The votes are counted and the people of the Republic of Ireland have spoken – article 8 of the Irish constitution is to be repealed. Months of campaigning on the part of pro-life and pro-choice sides has culminated in a 66.4% decision to allow women to avail of abortion. The media attention focussed on this referendum gives a sense of the importance that it carries, not just nationally but for Europe more broadly. News outlets carry images of triumphant crowds celebrating the outcome of what was a hotly debated election.
Before the news was official, Janice Turner in The Times had already begun to plot the political coordinates of what such a victory might mean, with special reference to Northern Ireland. ‘Ulster’, she opined, ‘is still stuck in the moralistic world of the 1950s’, making it a European anomaly in its insistence on privileging the rights of the unborn. What follows in her opinion piece, however, is a hammer blow ad hominem attack on any and all who might have a different view on abortion. Young people in Northern Ireland ‘feel a growing misery and sense of shame’ at the illiberal views enshrined in law, knowing that they are ‘stuck in a socially conservative backwater’. The reason why the pro-choice agenda has not yet prevailed is because of a politics which is ‘ideologically guided by the US Christian right’ who are ‘intransigent’ and ‘Bible-bashing’.
No doubt some of this caricature carries truth. There are, arguably, many people whose views on abortion are steered not by considered reflection and study but by a blind acceptance of what powerful people have preached and legislated for. No doubt there are people who have adopted a fingers-in-their-ears approach to the arguments of those who differ from them, refusing to allow any counter-facts to get in the way of their prejudices. But Taylor makes a serious error when she assumes that she can take a broad brush and paint a culture of which she is not a part, and for which she obviously has little empathy.
Many of us lament the outcome of yesterday’s referendum, not because we sense that political leverage now lies with the liberals, but because we have drawn our moral decisions from intellectual reflection and from sincere spiritual beliefs. Many of us wish to fervently and respectfully disagree with those who reclassify what exactly develops within a woman’s womb, when exactly it is a person, and who exactly has the right to decide its destiny. Many of us genuinely mourn this evening, not for a lost vote, but for the lost lives which will follow in its wake. I don’t think that those who hold this view are entitled to special pleading or to special treatment, but we are at least owed a fair hearing, and some intellectual portraiture which transcends the clumsily scrawled caricature that Janice Taylor and others like her will manage to achieve in their assessments. History may be written by the victors, but integrity is still a badge of honour in representing the views of those with whom one disagrees. Once upon a time this was known as tolerance.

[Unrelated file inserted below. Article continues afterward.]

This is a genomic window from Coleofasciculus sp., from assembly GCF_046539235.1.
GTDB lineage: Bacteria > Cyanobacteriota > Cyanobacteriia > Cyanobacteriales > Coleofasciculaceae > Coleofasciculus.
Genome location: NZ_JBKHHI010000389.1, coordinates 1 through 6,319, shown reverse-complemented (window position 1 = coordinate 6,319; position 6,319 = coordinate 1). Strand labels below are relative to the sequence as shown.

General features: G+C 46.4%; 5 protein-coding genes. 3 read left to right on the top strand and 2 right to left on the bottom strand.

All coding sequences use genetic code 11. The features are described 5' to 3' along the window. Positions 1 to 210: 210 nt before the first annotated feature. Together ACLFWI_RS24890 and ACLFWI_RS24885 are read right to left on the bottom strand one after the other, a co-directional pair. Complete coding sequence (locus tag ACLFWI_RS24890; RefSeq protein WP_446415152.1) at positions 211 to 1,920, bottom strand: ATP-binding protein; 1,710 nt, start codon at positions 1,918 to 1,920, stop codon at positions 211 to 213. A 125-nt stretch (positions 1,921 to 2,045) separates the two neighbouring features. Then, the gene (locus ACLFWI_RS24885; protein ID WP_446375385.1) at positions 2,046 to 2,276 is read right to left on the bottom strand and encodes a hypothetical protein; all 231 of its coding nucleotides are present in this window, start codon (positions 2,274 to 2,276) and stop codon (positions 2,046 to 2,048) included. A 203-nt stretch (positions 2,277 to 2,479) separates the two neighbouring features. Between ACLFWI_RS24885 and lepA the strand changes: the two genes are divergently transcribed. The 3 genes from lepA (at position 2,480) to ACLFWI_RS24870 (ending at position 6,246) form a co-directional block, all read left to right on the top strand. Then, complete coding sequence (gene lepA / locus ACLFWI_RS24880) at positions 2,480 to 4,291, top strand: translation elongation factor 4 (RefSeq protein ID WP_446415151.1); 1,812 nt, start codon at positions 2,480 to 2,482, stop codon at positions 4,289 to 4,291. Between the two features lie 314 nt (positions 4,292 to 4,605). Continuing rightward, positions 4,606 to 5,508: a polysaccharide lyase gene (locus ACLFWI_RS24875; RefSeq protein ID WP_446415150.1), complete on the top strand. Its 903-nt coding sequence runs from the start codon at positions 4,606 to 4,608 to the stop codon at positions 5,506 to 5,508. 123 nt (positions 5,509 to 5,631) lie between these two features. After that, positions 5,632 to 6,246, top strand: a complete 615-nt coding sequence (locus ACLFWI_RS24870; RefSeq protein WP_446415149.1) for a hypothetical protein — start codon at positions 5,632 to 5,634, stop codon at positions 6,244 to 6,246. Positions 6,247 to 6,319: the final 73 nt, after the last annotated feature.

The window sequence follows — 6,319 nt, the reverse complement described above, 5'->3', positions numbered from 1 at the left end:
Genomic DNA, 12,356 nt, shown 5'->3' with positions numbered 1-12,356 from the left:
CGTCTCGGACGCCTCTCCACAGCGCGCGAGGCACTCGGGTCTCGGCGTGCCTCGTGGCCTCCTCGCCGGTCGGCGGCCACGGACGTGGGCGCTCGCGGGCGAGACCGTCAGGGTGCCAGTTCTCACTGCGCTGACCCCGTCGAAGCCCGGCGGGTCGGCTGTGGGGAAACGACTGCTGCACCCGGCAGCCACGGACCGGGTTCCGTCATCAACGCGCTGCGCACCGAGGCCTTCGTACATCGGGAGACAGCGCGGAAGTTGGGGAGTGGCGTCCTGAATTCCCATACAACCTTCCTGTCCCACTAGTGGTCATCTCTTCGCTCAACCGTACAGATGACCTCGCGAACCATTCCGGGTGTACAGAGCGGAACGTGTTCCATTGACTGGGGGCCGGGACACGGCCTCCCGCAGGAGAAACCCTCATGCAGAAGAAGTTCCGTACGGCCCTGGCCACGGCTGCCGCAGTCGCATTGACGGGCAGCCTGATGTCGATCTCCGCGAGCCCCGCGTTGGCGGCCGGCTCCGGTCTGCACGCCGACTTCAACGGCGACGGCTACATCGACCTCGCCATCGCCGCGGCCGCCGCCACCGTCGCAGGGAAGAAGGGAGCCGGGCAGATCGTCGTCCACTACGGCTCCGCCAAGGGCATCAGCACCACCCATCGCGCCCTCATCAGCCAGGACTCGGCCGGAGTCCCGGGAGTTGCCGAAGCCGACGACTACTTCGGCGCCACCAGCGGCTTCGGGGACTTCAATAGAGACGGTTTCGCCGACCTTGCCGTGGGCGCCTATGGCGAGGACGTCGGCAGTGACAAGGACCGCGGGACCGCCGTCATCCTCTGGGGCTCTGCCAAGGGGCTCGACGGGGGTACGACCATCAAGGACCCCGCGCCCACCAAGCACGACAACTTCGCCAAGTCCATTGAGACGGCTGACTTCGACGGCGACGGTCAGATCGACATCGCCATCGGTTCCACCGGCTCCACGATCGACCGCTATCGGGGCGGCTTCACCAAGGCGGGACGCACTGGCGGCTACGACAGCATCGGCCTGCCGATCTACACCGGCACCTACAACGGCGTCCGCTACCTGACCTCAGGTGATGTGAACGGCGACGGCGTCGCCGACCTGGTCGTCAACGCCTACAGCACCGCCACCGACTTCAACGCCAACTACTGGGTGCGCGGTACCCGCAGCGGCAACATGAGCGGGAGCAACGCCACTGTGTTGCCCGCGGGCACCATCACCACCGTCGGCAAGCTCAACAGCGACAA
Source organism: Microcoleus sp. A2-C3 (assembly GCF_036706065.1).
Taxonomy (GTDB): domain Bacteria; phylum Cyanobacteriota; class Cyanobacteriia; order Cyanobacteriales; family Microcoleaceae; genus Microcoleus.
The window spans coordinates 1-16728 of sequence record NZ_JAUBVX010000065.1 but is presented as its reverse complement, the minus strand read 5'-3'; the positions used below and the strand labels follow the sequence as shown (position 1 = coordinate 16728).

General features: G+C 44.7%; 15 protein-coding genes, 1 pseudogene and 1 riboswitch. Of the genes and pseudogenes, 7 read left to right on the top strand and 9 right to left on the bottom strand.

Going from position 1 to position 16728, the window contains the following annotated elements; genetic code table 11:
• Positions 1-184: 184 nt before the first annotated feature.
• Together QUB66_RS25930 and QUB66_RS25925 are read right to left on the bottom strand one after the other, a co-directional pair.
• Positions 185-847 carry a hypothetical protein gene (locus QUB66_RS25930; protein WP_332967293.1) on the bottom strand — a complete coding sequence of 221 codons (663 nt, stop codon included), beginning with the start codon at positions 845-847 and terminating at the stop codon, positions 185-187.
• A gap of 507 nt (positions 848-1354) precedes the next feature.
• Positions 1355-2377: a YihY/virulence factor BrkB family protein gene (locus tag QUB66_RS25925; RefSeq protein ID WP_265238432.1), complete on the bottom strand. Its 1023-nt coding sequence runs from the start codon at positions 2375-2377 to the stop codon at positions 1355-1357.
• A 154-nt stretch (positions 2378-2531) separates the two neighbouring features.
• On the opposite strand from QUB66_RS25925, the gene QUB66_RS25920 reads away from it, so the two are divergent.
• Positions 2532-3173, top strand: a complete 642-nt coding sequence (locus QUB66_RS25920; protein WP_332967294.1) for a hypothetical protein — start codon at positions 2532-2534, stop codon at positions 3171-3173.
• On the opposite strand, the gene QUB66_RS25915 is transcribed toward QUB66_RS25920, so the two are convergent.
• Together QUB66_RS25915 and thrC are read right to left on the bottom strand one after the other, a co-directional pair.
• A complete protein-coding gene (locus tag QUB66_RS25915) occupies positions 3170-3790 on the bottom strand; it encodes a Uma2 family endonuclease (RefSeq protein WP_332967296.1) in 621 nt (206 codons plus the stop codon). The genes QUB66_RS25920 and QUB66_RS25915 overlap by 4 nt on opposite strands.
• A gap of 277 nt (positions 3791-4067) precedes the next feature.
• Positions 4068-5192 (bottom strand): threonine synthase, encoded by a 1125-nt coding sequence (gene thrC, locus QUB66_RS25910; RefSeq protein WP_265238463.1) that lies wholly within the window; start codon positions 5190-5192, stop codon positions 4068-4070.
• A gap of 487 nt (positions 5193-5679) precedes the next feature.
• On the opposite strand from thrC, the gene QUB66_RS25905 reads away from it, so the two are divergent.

So Northern Ireland is now the last outpost of the unborn in Western Europe and undoubtedly, as The Times predicts, this is for a limited period only. In the meantime many of us will remain thankful that abortion is not available in Ulster at present, we will seek to sharpen our pastoral practice in ministering to those who find themselves in unspeakably complex circumstances personally and emotionally, and we will pray that many lives (North and South of the border) which now stand in peril as a result of the referendum outcome might be saved. For those who rejoice over an election victory, we make a simple plea that they show respect for those with whom they differ, and exercise a continued humility in listening to the deeply felt and clearly thought through opinions of those who do not in any way share their joy today.